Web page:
Tuesday, 12 November 2013

Life is Vodka - A shot Ain't Enough

From the Book Blurb
If love is all about freedom and honest expression then how can one associate it with loyalty? 

Being a love child; Moon, the protagonist is anything but a conventional teen. With a leading TV news anchor as her mother, an aspiring entrepreneur as her boy friend, the word LOVE baffles her. The whole idea of having one partner and love being eternal is beyond her comprehension. Life turns upside down when she falls for the CEO, who happens to be her mother's boyfriend too. Destiny further complicates things by blessing her with a big time modeling assignment and she becomes famous and popular overnight. A war starts waging between her head & heart on a lot of issues exposing her to various forms of love online & offline. 

Will she decipher the true meaning of love? Embark on an exhilarating rendezvous with Moon and discover love like never before.

What I think
This is a book that carried progressive thinking with it. A single mother... A love child born out of a wedlock to a French father... A rebellious mother and a more rebellious daughter... Mother’s boyfriend and daughter having affair with one of mother’s boyfriends...

Yes! You heard me right...

This is the theme of the book, a shocker I would say. The ideas in the book are those we would have read in Western books and watched in Western movies; but never here – Definitely not in India. Yet the writer tackles the complexities and challenges openly. Yet he takes shade under the cliché – The single mother is a famous Socialite, rich and gorgeous!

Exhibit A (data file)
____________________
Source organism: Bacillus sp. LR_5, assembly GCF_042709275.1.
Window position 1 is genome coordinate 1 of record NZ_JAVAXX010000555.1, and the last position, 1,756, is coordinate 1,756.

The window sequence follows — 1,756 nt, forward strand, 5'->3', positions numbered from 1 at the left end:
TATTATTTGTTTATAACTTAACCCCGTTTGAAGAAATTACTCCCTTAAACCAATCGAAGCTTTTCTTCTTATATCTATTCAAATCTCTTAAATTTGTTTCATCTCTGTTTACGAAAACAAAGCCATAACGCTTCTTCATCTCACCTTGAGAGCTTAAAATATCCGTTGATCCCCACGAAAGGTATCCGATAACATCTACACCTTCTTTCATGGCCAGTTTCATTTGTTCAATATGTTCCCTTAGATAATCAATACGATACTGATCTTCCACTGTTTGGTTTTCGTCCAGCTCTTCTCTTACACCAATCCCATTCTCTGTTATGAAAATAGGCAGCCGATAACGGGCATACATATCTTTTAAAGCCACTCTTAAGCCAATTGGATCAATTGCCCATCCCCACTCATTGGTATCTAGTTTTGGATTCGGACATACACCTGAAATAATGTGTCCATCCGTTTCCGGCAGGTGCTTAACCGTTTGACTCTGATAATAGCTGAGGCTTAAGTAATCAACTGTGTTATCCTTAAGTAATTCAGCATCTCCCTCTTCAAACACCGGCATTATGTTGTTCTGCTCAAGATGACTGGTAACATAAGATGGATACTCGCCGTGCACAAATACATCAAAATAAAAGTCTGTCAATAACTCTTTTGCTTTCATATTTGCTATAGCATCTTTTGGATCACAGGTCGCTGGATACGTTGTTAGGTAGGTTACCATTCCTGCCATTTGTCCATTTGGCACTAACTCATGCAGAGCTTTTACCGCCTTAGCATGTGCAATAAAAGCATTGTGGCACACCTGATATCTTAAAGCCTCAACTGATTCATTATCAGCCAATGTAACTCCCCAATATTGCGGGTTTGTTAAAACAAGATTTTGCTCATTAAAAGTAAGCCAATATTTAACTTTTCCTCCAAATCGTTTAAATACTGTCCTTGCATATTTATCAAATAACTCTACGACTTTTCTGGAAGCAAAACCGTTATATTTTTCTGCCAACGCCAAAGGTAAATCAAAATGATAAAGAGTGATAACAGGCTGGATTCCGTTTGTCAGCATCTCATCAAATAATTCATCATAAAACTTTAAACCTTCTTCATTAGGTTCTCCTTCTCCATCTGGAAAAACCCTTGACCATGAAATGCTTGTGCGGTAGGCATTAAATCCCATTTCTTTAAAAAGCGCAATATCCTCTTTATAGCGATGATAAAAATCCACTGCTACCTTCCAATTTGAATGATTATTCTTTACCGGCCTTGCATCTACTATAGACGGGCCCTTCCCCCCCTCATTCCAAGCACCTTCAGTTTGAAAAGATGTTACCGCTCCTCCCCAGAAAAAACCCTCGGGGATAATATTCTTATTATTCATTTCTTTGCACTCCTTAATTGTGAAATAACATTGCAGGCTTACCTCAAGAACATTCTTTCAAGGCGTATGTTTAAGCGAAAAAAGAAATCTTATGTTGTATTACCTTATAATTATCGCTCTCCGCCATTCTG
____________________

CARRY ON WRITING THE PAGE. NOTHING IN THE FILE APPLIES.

That’s when we sigh and we hear ourselves muttering under our breathes – See! She is beautiful. She has both money and power. She can do anything!

As a result, the story fails to cast a spell on you and you discretely wish that you expected more from the plot that sounded promising and a title that indeed promised so much!

And hey! I have to agree that the cover-page is done very well and it is all-girlish thereby attracting several readers!

It has nothing much as such. And the transformation of a spoilt rebellious teenage girl seems too sudden as if the author was tired feeding more incidents to the story.

If the abrupt end and the clichéd th-girl-changes-for-good was avoided, it would have been a thrilling read.

Should you read it?
It is not a great book. But you may still go for it only for the author’s sheer brilliance, not that it oozes with literature, but for understanding an insecure spoilt teenager’s head!


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